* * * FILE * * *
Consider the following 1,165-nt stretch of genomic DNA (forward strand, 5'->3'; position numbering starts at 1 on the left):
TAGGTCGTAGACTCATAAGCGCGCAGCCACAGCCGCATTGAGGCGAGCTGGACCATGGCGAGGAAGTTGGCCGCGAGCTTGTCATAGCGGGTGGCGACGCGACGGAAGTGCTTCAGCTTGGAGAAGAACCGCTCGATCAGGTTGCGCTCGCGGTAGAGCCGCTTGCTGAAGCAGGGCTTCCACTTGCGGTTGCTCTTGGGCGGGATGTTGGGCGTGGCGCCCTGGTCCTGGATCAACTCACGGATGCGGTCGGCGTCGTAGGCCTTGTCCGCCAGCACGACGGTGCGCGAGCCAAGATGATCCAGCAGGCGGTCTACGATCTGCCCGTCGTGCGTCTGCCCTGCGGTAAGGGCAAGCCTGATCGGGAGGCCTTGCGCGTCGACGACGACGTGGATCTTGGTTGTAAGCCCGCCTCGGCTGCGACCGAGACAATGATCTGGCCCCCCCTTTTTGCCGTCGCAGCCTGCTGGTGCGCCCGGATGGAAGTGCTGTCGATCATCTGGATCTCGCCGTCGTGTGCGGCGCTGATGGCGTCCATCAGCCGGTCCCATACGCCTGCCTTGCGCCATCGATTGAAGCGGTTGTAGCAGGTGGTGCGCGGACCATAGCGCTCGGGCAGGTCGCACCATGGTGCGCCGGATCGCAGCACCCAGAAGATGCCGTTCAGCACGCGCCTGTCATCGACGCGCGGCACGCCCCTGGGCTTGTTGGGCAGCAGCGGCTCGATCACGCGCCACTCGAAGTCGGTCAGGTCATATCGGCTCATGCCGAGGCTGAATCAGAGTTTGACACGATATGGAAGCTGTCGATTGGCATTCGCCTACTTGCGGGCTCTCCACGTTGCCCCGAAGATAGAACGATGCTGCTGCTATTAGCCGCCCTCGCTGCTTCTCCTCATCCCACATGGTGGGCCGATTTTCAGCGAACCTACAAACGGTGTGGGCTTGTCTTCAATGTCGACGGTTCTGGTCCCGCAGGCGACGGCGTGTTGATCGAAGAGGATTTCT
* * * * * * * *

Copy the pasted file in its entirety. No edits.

Consider the following 1,165-nt stretch of genomic DNA (forward strand, 5'->3'; position numbering starts at 1 on the left):
TAGGTCGTAGACTCATAAGCGCGCAGCCACAGCCGCATTGAGGCGAGCTGGACCATGGCGAGGAAGTTGGCCGCGAGCTTGTCATAGCGGGTGGCGACGCGACGGAAGTGCTTCAGCTTGGAGAAGAACCGCTCGATCAGGTTGCGCTCGCGGTAGAGCCGCTTGCTGAAGCAGGGCTTCCACTTGCGGTTGCTCTTGGGCGGGATGTTGGGCGTGGCGCCCTGGTCCTGGATCAACTCACGGATGCGGTCGGCGTCGTAGGCCTTGTCCGCCAGCACGACGGTGCGCGAGCCAAGATGATCCAGCAGGCGGTCTACGATCTGCCCGTCGTGCGTCTGCCCTGCGGTAAGGGCAAGCCTGATCGGGAGGCCTTGCGCGTCGACGACGACGTGGATCTTGGTTGTAAGCCCGCCTCGGCTGCGACCGAGACAATGATCTGGCCCCCCCTTTTTGCCGTCGCAGCCTGCTGGTGCGCCCGGATGGAAGTGCTGTCGATCATCTGGATCTCGCCGTCGTGTGCGGCGCTGATGGCGTCCATCAGCCGGTCCCATACGCCTGCCTTGCGCCATCGATTGAAGCGGTTGTAGCAGGTGGTGCGCGGACCATAGCGCTCGGGCAGGTCGCACCATGGTGCGCCGGATCGCAGCACCCAGAAGATGCCGTTCAGCACGCGCCTGTCATCGACGCGCGGCACGCCCCTGGGCTTGTTGGGCAGCAGCGGCTCGATCACGCGCCACTCGAAGTCGGTCAGGTCATATCGGCTCATGCCGAGGCTGAATCAGAGTTTGACACGATATGGAAGCTGTCGATTGGCATTCGCCTACTTGCGGGCTCTCCACGTTGCCCCGAAGATAGAACGATGCTGCTGCTATTAGCCGCCCTCGCTGCTTCTCCTCATCCCACATGGTGGGCCGATTTTCAGCGAACCTACAAACGGTGTGGGCTTGTCTTCAATGTCGACGGTTCTGGTCCCGCAGGCGACGGCGTGTTGATCGAAGAGGATTTCT